Please use this identifier to cite or link to this item: https://doi.org/10.1249/MSS.0000000000002991
Title: Efficacy of Isothermic Conditioning over Military-Based Heat Acclimatization and Interval Training in Tropical Native Males
Authors: Tan, Shawn Chee Chong 
Ang, Wee Hon 
Lim, Louisa Si Xian 
Low, Ivan Cherh Chiet 
Lee, Jason Kai Wei 
Keywords: CONTROLLED HYPERTHERMIA
AEROBIC CONDITIONING
MILITARY
PHYSIOLOGICAL STRAIN
THERMOREGULATION
Issue Date: 1-Nov-2022
Publisher: LIPPINCOTT WILLIAMS & WILKINS
Citation: Tan, Shawn Chee Chong, Ang, Wee Hon, Lim, Louisa Si Xian, Low, Ivan Cherh Chiet, Lee, Jason Kai Wei (2022-11-01). Efficacy of Isothermic Conditioning over Military-Based Heat Acclimatization and Interval Training in Tropical Native Males. MEDICINE & SCIENCE IN SPORTS & EXERCISE 54 (11) : 1925-1935. ScholarBank@NUS Repository. https://doi.org/10.1249/MSS.0000000000002991
Abstract: Purpose: We compared the effectiveness of three field-based training programs, namely military-based heat acclimatization (MHA), isothermic conditioning (IC) and interval training (IT), in inducing physiological adaptations in tropical natives. Methods: Fifty-one untrained tropical native males (mean ± standard deviation: age, 25 ± 2 yr; body mass index, 23.6 ± 3.2 kg·m -2 ; body fat, 19% ± 5%; 2.4-km run time, 13.2 ± 0.9 min) donned the Full Battle Order attire (22 kg) and performed a treadmill route march heat stress test in an environmental chamber (dry bulb temperature, 29.9°C ± 0.5°C; relative humidity, 70% ± 3%). Heat stress tests were conducted before (PRE) and after (POST) a 2-wk training intervention consisting of either a MHA ( n = 17, 10 sessions of military-based heat acclimatization), IC ( n = 17, 10 sessions with target gastrointestinal temperature ( Tgi ) ≥ 38.5°C) or IT ( n = 17, six sessions of high-intensity interval training) program. Tgi , HR, mean weighted skin temperature ( Tsk ), physiological strain index (PSI) and thigh-predicted sweat sodium concentration ([Na + ]) were measured and analyzed by one-factor and two-factor mixed design ANOVA with a 0.05 level of significance. Results: Field-based IC induced a greater thermal stimulus than MHA ( P = 0.029) and IT ( P < 0.001) during training. Reductions in mean exercise Tgi (-0.2°C [-0.3°C, 0.0°C]; P = 0.009) , PSI (-0.4 [-0.7, -0.1]; P = 0.015) and thigh-predicted sweat [Na + ] (-9 [-13, -5 mmol·L -1 ]; P < 0.001) were observed in IC but not MHA and IT (all P > 0.05). Resting HR (MHA, -4 bpm [-7, 0 bpm]; P = 0.025; IC, -7 bpm [-10, -4 bpm]; P < 0.001; IT, -4 bpm [-8, -1 bpm]; P = 0.008) and mean exercise HR (MHA, -4 [-8, 0 bpm]; P = 0.034; IC, -11 bpm [-15, -8 bpm]; P < 0.001, IT = -5 bpm [-9, -1 bpm]; P = 0.012) were lowered in all groups after training. Isothermic conditioning elicited a greater attenuation in mean exercise HR and thigh-predicted sweat [Na + ] relative to MHA (both P < 0.05). No between-group differences were observed when comparing MHA and IT (all P > 0.05). Conclusions: Isothermic conditioning induced a more complete heat-adapted phenotype relative to MHA and IT. Interval training may serve as a time efficient alternative to MHA.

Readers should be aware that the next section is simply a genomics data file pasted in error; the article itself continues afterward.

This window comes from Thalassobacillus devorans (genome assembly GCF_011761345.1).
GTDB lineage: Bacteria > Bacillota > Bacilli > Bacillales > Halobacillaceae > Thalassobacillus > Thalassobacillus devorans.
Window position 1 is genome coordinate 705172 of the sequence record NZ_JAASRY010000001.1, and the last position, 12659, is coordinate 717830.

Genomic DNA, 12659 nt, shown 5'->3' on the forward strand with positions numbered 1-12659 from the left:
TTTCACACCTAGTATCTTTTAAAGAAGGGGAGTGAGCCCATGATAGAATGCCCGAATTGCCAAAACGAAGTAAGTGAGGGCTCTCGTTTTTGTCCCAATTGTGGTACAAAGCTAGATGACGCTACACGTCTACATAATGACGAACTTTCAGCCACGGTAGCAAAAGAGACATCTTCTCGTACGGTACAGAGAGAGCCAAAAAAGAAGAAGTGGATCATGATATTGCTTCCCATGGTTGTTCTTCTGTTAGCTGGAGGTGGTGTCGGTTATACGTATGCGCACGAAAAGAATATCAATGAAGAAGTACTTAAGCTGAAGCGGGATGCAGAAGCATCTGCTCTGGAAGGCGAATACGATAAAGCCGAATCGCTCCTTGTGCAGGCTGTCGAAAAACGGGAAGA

Source Title: MEDICINE & SCIENCE IN SPORTS & EXERCISE
URI: https://scholarbank.nus.edu.sg/handle/10635/234807
ISSN: 0195-9131
1530-0315
DOI: 10.1249/MSS.0000000000002991
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